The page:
prAna Flow Crew Tee
by Raymond Estrella
May 24, 2007
Huntington Beach California USA
6' 3" (1.91 m)
205 lb (93.00 kg)
I have been backpacking for over 30 years, all over California, and in many of the western states and Minnesota. I hike year-round, and average 500+ miles (800+ km) per year. I have made a move to lightweight gear, and smaller volume packs. I start early and hike hard so as to enjoy the afternoons exploring. I usually take a freestanding tent and enjoy hot meals at night. If not hiking solo I am usually with my brother-in-law Dave or fiancée Jenn.
|prAna in Yosemite|
Web site: www.prana.com
Product: Flow Crew
Size: Extra Large
Year manufactured: 2004 and 2006
MSRP: $40.00 (US)
Weight listed: N/A
Weight measured 7.4 oz (210 g)
Color reviewed: Pewter (Grey) and Aegean (Blue)
Warranty: (from web site) "At prAna, we like to provide our customers with the best return service possible. If for any reason you are not truly satisfied with our products, please return the item(s) for a replacement, exchange or a refund. A refund will be given to a customer only if the item was purchased from us directly."
The prAna Flow Crew (hereafter called the Flow or shirt) is a short sleeved nylon shirt made by the manufacturer for climbing pursuits, although I use it for backpacking.
It gets its name from the proprietary Flow fabric that it is made of. The fabric is very soft to the touch yet looks quite coarse. It is almost a mesh. It breathes very well. The fabric has a lot of stretch to it. It is treated with an anti-microbial treatment to fight odors.
They say that it has a "technical silhouette". That means it is cut to fit tight. It makes me look like I almost have some muscles… What it really does for me is give the length of the extra large I need to tuck it in yet not be too baggy.
All of the seams are flat-lock stitched to keep them from chafing. The shoulders and side are made with gusset panels. This allows for both greater range of motion and keeps a seam off the top of the shoulder where a pack harness would land. The hems at the collar, sleeves and bottom are all rolled over and lock stitched.
They mention that it employs "moisture management" but I do not know what that refers to. It wicks as well as all of the 100% synthetic shirts I have used in the past.
The prAna shirts have more miles on them than any other shirts I own. I have used them California, Utah and Minnesota. They have been worn all over the Sierra Nevada range, the San Bernardino, San Jacinto, and Cleveland National Forests. They have been worn in the Wasatch Mountains of Utah. Temps encountered on these trips have been as low as 17 F (-8 C) in both California and Utah, and as high as 118 F (48 C) on the Rincon Trail.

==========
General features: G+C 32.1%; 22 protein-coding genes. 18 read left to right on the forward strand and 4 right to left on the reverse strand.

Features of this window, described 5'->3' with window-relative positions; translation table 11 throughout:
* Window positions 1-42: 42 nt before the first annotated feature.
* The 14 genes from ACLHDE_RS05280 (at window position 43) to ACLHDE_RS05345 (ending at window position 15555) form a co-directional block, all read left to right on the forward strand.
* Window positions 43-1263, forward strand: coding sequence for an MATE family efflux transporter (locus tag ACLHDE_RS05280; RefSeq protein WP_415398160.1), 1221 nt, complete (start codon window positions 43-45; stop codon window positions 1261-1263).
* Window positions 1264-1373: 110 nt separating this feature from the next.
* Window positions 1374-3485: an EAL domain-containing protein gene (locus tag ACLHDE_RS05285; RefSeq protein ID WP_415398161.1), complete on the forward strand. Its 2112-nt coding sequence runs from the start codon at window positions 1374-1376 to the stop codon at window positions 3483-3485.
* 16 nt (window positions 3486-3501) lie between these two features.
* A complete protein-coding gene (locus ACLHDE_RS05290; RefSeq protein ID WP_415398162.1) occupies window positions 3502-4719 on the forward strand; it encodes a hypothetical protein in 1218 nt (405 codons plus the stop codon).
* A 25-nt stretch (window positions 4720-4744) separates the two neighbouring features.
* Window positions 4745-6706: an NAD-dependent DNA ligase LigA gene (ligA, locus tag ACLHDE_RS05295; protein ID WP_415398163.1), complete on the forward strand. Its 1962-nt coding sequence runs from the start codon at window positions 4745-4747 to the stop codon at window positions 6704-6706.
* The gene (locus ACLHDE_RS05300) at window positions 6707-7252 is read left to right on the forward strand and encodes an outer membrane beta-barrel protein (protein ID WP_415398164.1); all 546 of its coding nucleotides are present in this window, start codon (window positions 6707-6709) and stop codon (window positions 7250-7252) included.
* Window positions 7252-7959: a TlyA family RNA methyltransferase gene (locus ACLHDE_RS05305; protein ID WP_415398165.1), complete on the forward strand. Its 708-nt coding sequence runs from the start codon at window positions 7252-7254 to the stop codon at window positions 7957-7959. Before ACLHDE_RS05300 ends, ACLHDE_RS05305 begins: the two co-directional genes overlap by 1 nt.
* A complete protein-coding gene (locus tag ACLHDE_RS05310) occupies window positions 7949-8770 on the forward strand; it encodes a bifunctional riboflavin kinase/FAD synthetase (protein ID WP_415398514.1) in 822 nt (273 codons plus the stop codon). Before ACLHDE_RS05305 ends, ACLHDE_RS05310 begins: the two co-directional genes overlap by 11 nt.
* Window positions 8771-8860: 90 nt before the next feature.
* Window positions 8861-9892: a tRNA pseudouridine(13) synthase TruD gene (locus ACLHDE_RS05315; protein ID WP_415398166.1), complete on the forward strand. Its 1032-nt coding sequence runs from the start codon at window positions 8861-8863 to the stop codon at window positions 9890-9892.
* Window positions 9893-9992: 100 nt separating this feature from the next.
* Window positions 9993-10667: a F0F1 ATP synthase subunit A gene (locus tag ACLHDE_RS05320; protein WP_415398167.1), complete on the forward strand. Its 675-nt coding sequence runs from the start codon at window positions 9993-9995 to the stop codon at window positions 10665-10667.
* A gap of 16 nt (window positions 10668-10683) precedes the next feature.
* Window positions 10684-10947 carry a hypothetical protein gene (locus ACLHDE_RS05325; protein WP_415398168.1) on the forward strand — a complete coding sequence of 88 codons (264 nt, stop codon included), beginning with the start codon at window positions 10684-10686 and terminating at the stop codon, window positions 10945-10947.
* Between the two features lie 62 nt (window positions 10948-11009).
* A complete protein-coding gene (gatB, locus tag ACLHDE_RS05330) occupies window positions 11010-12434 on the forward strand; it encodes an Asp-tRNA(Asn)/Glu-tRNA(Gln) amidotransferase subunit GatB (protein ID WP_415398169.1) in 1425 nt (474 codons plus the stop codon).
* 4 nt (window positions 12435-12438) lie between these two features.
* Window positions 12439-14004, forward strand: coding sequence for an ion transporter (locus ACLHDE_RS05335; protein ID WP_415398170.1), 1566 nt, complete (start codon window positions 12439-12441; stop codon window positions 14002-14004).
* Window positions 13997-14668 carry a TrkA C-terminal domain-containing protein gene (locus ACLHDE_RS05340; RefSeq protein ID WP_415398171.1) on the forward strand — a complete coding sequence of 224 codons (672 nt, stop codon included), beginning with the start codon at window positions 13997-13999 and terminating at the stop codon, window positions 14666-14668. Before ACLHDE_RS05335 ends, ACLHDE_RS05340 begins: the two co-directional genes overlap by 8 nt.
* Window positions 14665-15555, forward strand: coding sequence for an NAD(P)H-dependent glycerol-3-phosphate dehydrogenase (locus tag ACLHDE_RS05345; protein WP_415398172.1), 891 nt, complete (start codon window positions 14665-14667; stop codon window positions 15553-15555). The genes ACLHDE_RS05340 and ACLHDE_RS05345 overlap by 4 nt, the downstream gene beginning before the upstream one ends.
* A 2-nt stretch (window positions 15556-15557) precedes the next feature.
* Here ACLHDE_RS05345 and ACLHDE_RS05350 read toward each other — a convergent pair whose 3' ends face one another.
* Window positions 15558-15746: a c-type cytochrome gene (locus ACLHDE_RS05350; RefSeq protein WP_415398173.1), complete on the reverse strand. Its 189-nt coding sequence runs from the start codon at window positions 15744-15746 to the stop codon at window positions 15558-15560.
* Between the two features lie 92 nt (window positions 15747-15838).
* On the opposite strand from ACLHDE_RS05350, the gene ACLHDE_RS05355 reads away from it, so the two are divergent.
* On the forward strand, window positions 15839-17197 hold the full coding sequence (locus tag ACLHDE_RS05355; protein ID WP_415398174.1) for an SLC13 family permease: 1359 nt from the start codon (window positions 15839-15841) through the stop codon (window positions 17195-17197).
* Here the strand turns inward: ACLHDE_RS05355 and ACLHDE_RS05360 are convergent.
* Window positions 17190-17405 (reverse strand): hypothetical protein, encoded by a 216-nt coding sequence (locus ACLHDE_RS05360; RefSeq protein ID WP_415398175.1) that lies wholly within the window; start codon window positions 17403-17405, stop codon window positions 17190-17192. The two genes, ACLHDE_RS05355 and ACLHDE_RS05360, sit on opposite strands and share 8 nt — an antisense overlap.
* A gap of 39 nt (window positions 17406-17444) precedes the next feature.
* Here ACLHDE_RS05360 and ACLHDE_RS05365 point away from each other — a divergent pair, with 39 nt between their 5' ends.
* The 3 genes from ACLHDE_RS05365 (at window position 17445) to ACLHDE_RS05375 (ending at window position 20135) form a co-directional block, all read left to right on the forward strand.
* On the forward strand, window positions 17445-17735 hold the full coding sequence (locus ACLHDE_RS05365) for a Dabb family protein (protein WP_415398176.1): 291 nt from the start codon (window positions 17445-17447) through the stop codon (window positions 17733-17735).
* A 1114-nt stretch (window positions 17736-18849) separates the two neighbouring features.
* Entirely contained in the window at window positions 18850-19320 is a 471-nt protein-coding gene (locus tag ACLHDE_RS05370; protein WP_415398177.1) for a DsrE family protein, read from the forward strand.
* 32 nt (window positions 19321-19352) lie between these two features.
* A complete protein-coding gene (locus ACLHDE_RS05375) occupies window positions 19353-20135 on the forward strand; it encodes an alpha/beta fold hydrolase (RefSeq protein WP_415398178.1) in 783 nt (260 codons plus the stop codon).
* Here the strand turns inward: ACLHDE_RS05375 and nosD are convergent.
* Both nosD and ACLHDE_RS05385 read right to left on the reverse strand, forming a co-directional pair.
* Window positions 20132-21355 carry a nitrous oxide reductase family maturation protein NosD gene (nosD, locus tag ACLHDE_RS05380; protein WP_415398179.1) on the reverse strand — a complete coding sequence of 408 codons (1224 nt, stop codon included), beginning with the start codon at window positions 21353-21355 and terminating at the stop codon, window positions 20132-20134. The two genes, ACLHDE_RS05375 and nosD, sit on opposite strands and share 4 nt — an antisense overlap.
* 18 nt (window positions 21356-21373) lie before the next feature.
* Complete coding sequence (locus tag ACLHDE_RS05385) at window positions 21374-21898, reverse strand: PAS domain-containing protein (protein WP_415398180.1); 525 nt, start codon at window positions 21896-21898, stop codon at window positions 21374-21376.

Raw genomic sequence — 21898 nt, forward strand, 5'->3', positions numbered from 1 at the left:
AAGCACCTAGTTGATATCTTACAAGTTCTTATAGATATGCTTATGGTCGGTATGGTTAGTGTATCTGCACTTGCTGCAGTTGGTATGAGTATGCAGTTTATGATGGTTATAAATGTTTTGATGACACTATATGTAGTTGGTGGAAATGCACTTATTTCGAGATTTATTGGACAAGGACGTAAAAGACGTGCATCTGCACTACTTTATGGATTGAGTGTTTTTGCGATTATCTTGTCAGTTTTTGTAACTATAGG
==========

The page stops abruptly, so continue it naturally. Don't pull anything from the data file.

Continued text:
They have been covering my expanding torso through rain, hail, snow and in fog so thick it got soaked. But mostly it has seen a lot of beautiful sunny days. I have worn them on dirt trails in hardwood forests, granite trails above tree level, duff covered trails in pine forests and sand strewn trails of the California deserts. Here is a picture of the blue prAna snowshoeing in the Wasatch Mountains of Utah.
I bought my first prAna in 2004. I immediately liked the fit of it. I have to buy an extra-large in shirts to make the length work for my tall body. But the problem with most shirts is that they are then too baggy. The trim cut of the prAna shirts, while most likely being tight on the size body usually associated with extra-large sizing fits me just right, not too tight but not loose either.
The shirts do a pretty good job of handling the body odors that are unavoidable for me while hiking. I am a very warm-blooded person that hikes hard and fast. As a result I sweat quite a bit while hiking, especially when climbing. They retain odor less than any of my other shirts with the exception of my SmartWool shirts, and just about as well as some horribly expensive silver-impregnated shirts that I bought just to fight odor retention. I do not know what kind of anti-microbial treatment Prana uses, but it works well enough for me to keep wearing them.
They are my second favorite shirt and when my girlfriend gave me a new one for Christmas, I threw away all of my other short-sleeved shirts with the exception of the above mentioned SmartWools.
I wash them in warm water along with everything else that is in the clothes hamper at the time of washing. (Hey I am a guy…) I do not put them in the dryer but air dry them to keep them from shrinking or melting. (Yes, I did that a couple of times.) I have rinsed them out on the trail many times. I wring them out as tight as I can and drape them over a tree limb to dry. Even in cold weather they usually dry over night, although there have been a few times that I have had to finish drying them on my pack during long fall hikes. Such as this one at the end of the John Muir Trail in Yosemite.
They have held up extremely well. My gray prAna has seen the most use as attested to by the pictures in this review. Looking back at the past three plus years that shirt has probably been worn over 700 miles (1130 km) of trails. (Dave is probably sick of looking at them.) It still keeps its shape. The collar and sleeves have not stretched out, and the seams are still intact.
I am very pleased with my prAna shirts and see myself wearing them for many years and hikes to come.
This report was created with the BackpackGearTest.org Report Writer Version 1.
Copyright 2007. All rights reserved.
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